Having been comfortably elected after shamelessly blaming illegal immigrants for everything from higher crime rates to headless bodies (neither was true), Arizona Gov. Jan Brewer has grown tired of the foolishness propounded by rightwingers in her state.
She’s tired of having Arizona made a laughingstock and the subject of tourism boycotts, as it has been for having passed a harsh anti-immigrant bill that smacks of apartheid. (Having been elevated to the post after Janet Napolitano resigned to become HHS secretary, Brewer was then running for her first full term and supported the bill.)
So Brewer vetoed a so-called birther bill that would have required any candidate for president to present a set of documents proving he was born in the U.S. From the Arizona Republic:
Gov. Jan Brewer on Wednesday shot down an effort by the Arizona Legislature to require presidential candidates to provide proof of citizenship in order to get on the state’s ballot.
In her veto letter, Brewer said House Bill 2177 “creates significant new problems while failing to do anything constructive for Arizona.”
The House and Senate could override the governor’s veto with a two-thirds majority vote in each chamber, but on Monday, such a move appeared unlikely. . .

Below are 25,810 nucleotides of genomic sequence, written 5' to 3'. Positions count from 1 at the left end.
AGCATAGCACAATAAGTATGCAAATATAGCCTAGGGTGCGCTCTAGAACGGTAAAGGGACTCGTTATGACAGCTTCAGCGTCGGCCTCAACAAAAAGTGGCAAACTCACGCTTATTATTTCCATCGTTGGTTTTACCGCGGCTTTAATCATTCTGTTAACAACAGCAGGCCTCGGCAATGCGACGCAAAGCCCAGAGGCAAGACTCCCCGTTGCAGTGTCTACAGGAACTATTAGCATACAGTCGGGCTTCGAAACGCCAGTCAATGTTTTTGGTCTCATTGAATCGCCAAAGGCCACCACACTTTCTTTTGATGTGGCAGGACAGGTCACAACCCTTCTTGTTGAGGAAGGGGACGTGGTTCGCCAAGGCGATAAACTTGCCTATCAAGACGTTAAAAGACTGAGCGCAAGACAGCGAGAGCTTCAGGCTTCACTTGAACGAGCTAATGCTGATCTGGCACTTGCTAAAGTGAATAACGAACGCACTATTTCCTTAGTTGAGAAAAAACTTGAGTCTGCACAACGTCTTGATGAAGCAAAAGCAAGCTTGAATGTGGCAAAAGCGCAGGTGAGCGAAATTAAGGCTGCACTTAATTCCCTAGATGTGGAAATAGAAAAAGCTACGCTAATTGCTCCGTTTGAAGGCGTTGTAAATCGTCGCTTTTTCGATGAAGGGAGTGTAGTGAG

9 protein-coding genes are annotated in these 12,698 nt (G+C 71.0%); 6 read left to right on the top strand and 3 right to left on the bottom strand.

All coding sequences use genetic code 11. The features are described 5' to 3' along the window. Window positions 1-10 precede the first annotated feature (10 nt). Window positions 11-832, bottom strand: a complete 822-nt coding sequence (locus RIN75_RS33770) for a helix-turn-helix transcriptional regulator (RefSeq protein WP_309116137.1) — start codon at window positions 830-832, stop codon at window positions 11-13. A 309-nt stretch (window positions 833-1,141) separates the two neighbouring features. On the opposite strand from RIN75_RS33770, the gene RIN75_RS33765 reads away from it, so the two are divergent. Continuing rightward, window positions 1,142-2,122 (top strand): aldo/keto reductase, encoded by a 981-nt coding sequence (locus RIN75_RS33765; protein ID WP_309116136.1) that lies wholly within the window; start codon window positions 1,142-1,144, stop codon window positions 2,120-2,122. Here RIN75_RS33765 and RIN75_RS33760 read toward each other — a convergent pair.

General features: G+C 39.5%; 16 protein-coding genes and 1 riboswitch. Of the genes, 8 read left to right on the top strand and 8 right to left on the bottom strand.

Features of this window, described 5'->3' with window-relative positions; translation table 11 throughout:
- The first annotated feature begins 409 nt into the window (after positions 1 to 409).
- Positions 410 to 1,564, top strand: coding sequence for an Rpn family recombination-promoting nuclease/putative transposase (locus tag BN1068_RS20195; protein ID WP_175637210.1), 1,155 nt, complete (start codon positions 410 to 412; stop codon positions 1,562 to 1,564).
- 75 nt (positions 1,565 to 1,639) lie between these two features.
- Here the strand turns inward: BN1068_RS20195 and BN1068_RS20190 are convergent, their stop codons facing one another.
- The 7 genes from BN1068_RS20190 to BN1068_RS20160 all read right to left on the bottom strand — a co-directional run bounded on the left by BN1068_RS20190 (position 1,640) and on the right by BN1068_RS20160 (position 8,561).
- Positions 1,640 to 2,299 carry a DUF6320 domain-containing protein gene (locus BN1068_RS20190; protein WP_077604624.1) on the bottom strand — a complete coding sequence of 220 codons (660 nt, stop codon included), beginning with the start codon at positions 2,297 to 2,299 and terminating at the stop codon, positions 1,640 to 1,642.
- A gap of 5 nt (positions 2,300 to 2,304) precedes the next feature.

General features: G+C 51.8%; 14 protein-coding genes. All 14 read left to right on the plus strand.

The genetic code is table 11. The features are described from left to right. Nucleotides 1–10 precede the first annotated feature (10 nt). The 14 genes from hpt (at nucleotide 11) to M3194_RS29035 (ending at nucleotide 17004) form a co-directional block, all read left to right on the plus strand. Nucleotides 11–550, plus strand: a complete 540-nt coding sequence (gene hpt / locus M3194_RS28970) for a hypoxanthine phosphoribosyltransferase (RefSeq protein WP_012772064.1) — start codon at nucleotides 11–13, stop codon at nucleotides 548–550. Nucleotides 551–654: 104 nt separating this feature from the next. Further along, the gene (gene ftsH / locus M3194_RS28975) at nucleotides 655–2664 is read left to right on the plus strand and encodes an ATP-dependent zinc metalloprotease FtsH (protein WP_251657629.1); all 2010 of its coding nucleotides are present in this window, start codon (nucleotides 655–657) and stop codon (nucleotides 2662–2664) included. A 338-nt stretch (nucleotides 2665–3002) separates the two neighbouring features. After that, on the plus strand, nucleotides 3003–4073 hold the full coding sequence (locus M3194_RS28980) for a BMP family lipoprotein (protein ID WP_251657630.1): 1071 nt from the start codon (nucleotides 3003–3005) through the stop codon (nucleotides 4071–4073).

“I never imagined being presented with a bill that could require candidates for president of the greatest and most powerful nation on Earth to submit their ‘early baptismal or circumcision certificates,’ among other records, to the Arizona Secretary of State,” Brewer said in her letter. “This is a bridge too far.”
The push for so-called birther measures stems from questions about President Barack Obama’s birthplace. Hawaii officials have repeatedly confirmed Obama’s birth in their state, but some continue to believe he was born in Kenya, his father’s homeland.
Lawmakers in several states, including Arizona, have proposed legislation to require that candidates show proof of citizenship. But, like the numerous lawsuits that have been filed challenging Obama’s qualifications, none has been successful.
Birthers are a hardy lot in the Republican base, as Donald Trump’s rise in the polls has shown. And they’ll just use Brewer’s action as proof that she’s in on the conspiracy. Of course, that means they believe in time travel. How else could Obama’s mother have placed a birth announcement in a Honolulu newspaper in 1961?